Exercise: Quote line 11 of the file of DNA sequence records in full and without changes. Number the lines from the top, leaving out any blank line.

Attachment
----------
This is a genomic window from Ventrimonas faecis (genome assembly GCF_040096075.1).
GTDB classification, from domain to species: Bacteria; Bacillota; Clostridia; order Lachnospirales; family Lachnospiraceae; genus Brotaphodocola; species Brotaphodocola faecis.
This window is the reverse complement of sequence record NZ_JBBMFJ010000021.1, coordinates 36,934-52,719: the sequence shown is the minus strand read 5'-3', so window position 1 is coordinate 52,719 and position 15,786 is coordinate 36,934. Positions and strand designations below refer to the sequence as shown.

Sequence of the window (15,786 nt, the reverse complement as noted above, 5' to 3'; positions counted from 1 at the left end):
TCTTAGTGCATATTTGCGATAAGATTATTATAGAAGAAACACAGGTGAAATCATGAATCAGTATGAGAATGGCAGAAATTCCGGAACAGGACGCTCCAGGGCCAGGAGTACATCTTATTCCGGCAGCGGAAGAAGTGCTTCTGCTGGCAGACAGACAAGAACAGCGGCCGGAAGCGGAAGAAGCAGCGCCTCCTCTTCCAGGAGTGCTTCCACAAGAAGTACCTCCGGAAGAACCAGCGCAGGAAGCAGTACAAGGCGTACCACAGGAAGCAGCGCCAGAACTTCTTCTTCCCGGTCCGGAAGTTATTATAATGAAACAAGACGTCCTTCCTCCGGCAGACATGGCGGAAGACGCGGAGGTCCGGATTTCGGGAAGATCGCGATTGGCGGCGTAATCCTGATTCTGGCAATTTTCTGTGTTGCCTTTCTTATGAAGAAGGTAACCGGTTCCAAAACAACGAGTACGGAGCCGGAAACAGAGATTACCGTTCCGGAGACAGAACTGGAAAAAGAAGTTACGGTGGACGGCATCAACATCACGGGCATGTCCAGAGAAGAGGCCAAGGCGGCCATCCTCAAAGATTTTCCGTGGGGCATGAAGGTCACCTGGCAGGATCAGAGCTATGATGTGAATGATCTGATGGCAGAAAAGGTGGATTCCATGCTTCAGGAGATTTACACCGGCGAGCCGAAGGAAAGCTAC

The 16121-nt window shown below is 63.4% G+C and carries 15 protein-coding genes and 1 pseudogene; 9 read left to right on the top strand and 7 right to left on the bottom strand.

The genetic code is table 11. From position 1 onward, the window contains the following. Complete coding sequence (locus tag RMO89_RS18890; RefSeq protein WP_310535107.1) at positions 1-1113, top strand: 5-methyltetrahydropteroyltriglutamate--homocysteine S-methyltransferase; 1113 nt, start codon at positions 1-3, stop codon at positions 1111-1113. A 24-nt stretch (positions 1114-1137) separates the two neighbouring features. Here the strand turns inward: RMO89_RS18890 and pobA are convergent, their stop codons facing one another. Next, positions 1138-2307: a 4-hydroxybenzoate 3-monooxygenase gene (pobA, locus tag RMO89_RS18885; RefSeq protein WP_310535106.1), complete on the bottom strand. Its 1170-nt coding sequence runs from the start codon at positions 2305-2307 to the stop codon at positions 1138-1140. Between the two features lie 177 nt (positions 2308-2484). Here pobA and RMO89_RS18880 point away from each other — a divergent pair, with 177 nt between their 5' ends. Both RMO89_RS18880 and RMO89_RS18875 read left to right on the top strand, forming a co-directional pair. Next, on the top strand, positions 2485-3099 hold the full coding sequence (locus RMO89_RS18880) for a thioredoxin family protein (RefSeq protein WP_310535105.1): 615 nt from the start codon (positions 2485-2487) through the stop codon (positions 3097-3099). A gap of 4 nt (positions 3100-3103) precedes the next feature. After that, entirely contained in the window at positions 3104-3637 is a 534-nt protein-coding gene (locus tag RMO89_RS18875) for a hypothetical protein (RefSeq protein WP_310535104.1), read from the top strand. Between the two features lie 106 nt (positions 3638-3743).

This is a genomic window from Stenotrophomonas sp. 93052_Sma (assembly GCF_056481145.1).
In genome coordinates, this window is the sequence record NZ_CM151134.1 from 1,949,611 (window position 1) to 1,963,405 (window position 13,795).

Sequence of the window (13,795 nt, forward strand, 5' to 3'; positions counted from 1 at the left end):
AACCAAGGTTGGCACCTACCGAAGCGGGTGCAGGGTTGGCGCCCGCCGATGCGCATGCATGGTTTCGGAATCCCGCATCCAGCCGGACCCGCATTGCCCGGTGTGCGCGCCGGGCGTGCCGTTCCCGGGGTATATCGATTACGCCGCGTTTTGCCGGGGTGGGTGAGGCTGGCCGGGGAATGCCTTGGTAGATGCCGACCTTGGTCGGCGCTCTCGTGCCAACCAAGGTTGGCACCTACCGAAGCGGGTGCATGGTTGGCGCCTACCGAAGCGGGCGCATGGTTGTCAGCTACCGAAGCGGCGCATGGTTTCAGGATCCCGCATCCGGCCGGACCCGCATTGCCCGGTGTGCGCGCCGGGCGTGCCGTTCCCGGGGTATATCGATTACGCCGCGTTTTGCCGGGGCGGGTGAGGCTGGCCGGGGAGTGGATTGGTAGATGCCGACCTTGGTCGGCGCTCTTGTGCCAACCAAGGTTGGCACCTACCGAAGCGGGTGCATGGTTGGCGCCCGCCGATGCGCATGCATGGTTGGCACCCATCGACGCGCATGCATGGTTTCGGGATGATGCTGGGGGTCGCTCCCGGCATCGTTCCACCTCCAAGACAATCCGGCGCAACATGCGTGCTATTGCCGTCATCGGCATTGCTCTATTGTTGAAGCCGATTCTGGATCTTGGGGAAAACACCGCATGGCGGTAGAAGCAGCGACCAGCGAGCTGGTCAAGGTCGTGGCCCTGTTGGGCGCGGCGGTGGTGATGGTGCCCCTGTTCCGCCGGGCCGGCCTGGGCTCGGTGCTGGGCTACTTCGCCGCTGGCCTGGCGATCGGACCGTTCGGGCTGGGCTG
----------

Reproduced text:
AACCAAGGTTGGCACCTACCGAAGCGGGTGCAGGGTTGGCGCCCGCCGATGCGCATGCATGGTTTCGGAATCCCGCATCCAGCCGGACCCGCATTGCCCGGTGTGCGCGCCGGGCGTGCCGTTCCCGGGGTATATCGATTACGCCGCGTTTTGCCGGGGTGGGTGAGGCTGGCCGGGGAATGCCTTGGTAGATGCCGACCTTGGTCGGCGCTCTCGTGCCAACCAAGGTTGGCACCTACCGAAGCGGGTGCATGGTTGGCGCCTACCGAAGCGGGCGCATGGTTGTCAGCTACCGAAGCGGCGCATGGTTTCAGGATCCCGCATCCGGCCGGACCCGCATTGCCCGGTGTGCGCGCCGGGCGTGCCGTTCCCGGGGTATATCGATTACGCCGCGTTTTGCCGGGGCGGGTGAGGCTGGCCGGGGAGTGGATTGGTAGATGCCGACCTTGGTCGGCGCTCTTGTGCCAACCAAGGTTGGCACCTACCGAAGCGGGTGCATGGTTGGCGCCCGCCGATGCGCATGCATGGTTGGCACCCATCGACGCGCATGCATGGTTTCGGGATGATGCTGGGGGTCGCTCCCGGCATCGTTCCACCTCCAAGACAATCCGGCGCAACATGCGTGCTATTGCCGTCATCGGCATTGCTCTATTGTTGAAGCCGATTCTGGATCTTGGGGAAAACACCGCATGGCGGTAGAAGCAGCGACCAGCGAGCTGGTCAAGGTCGTGGCCCTGTTGGGCGCGGCGGTGGTGATGGTGCCCCTGTTCCGCCGGGCCGGCCTGGGCTCGGTGCTGGGCTACTTCGCCGCTGGCCTGGCGATCGGACCGTTCGGGCTGGGCTG